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I was watching the Montreal vs. Washington game and the second goal had me a bit confused. The shot was taken by Hillen and it was tipped, from my judgement, by Chimera's high stick in front. The puck then went off of Markov's stick and into the net. Now the goal was given to Fehr and he did not even touch the puck at any point in the play. I guess they gave it to him because they must have thought it went off his stick and not Markov's. They, also, did not give any point to Chimera which would mean they thought the puck was never contacted by a high stick. Fair enough, but I was wondering if the goal would count if it was touched by a high stick and went off the opposing team's stick into their own net? Also, how do they decide who gets the goal? It seems that Fehr got a free one on that? Would they review it later or does what goes on the score sheet, stay on the score sheet?
Thank you for all your great answers and I loved your last article about the "human aspect" of being a referee.
Kerry, will you please explain to me why the 2nd Washington goal was allowed to stand last night. It was clear that the puck was hit with a high stick and no Canadien player gained any form of control prior to the puck entering the net. I enjoy reading your comments although I must add I do not always agree with the end result.
Josiah and David:
While Jason Chimera made every effort to tip the puck with what would have been deemed a high stick, replays showed that not to be the case. Instead, Carey Price beat Chimera to the touch and contacted the puck with the top of his blocker which caused the shot by Jack Hillen from the point to roll up and over Price and into the net. At no time did Eric Fehr touch the puck following Hillen's shot on goal and Carey Price's blocker deflection of the puck into the net.
The goal should have been credited to Jack Hillen with assists (if deserving) given to the Caps player or players that provided the puck to Hillen. The Official League Statistician can review the tape of the goal and make a correction following the game.
The play went to video review and the men in the Situation Room in Toronto confirmed that Referee Chris Lee's correct call to allow the goal would stand.
Go to NHL.com's Situation Room Blog to review the play for yourself.
My understanding of officiating for all of the years that I have watched and played hockey is that if a referee does not see the infraction, then he is not to call what he believes was an infraction.
However, during the Ottawa/Tampa game - with Ottawa desperate for two points to solidify a playoff spot, the Ottawa player (Peter Regin) won a draw, sliding the hand right to the bottom of the stick. At no time did his hand leave the stick and cover the puck, and more important, the stick actually played the puck.
Yet, the referee called a penalty on Ottawa for covering the puck with his hand, putting Ottawa down two men for a full two minutes. This call was made despite obviously not seeing the infraction. As an official, it's easy to apologize to a coach or player saying "Sorry, I never saw the infraction." However, it's much harder to apologize explaining, "I thought I saw an infraction."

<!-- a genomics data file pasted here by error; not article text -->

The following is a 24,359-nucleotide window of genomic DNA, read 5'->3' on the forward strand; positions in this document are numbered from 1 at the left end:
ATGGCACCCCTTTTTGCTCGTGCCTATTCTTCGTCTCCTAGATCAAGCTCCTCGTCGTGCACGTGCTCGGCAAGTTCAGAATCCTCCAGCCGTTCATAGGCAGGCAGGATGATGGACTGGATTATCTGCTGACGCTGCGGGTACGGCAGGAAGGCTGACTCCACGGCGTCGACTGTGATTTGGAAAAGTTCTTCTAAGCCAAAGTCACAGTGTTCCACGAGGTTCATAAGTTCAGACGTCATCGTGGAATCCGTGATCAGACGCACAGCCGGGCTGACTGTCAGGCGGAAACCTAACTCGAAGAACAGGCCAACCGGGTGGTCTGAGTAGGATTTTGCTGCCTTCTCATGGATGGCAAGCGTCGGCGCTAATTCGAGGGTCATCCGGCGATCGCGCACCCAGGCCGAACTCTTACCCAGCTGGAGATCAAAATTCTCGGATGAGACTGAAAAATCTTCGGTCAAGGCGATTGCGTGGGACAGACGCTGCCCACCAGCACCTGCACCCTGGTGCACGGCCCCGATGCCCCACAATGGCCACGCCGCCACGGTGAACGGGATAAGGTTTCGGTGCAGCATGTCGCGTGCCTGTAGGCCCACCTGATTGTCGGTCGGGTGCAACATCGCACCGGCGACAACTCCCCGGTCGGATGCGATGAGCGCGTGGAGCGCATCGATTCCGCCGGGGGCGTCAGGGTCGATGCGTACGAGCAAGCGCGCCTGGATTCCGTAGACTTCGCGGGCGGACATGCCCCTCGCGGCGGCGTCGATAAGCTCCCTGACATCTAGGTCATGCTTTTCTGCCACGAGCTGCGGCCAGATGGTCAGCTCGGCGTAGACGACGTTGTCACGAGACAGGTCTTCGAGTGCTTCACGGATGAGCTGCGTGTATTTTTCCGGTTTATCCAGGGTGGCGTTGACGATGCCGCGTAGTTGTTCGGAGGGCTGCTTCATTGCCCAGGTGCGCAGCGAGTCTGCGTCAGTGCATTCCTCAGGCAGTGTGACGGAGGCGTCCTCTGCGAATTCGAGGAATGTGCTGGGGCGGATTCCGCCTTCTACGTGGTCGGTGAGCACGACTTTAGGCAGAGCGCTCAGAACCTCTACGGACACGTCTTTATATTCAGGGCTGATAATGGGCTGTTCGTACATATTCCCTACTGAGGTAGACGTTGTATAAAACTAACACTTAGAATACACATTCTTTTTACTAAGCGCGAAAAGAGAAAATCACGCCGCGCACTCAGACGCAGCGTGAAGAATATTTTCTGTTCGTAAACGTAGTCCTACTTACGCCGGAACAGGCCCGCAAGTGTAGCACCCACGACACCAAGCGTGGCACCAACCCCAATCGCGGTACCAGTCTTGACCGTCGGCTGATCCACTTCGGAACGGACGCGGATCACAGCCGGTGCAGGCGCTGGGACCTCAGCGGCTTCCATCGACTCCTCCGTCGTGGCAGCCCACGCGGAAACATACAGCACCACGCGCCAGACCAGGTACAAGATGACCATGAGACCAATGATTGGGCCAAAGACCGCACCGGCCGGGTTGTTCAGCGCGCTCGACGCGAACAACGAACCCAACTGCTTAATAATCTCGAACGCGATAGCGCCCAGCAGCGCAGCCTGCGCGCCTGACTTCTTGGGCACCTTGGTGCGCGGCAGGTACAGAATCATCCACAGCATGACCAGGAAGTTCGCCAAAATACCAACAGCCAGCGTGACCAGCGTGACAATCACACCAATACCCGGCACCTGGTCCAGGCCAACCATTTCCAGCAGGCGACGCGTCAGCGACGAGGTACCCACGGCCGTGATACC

First question, do you agree that this call was incorrect, and second - if it is the case that an official should not make a call that he does not clearly observe, what course of action us usually taken to further train game officials to make sure this type of error does not happen in the future?
Glenn K. Doody
It is obvious from the replay that Peter Regin never touched the puck with his hand and the wrong call was made by the Referee. You're observation that Regin's hand was well down the shaft of his stick, just above the blade gave the Referee a visual from his vantage point, on the opposite side along the goal line, that it was Regin's hand and not the stick blade that contacted the puck. The Referee didn't guess—it is what he saw; or should I say was sure that he saw! This visual impairment resulted in faulty judgment.
Glenn, moving forward I am going to present a suggestion on your behalf that I hope will be considered as a training exercise for the NHL Officials. Whenever a puck is shot over the glass by a defending player from within this defending zone the Officials usually gather for a consultation to make sure the puck was not deflected and an accurate call is made.
The same consultation should take place when a team is about to be penalized for a faceoff violation; especially one that results in a second penalty! The closest Official to a play of this nature is the Linesman that conducts the faceoff. He should always remain focused on the actions of the two centers after dropping the puck to best determine if a hand was used to win the draw. He is generally standing right over top of the two centers and looking down on the action.
We have seen that this method is not always fool proof when earlier in the season a puck that bounced upward from the Linesman's 'faulty' drop deflected off a center man's glove and was deemed to have been batted/played with a hand. This resulted in an incorrect face-off violation being assessed by that Linesman. That play, along with Peter Regin's clean face-off win further verifies the need for a quick consultation by the Officials to provide input from all angles and reduce the risk of making an incorrect call.
I hope your training exercise is adopted Glenn.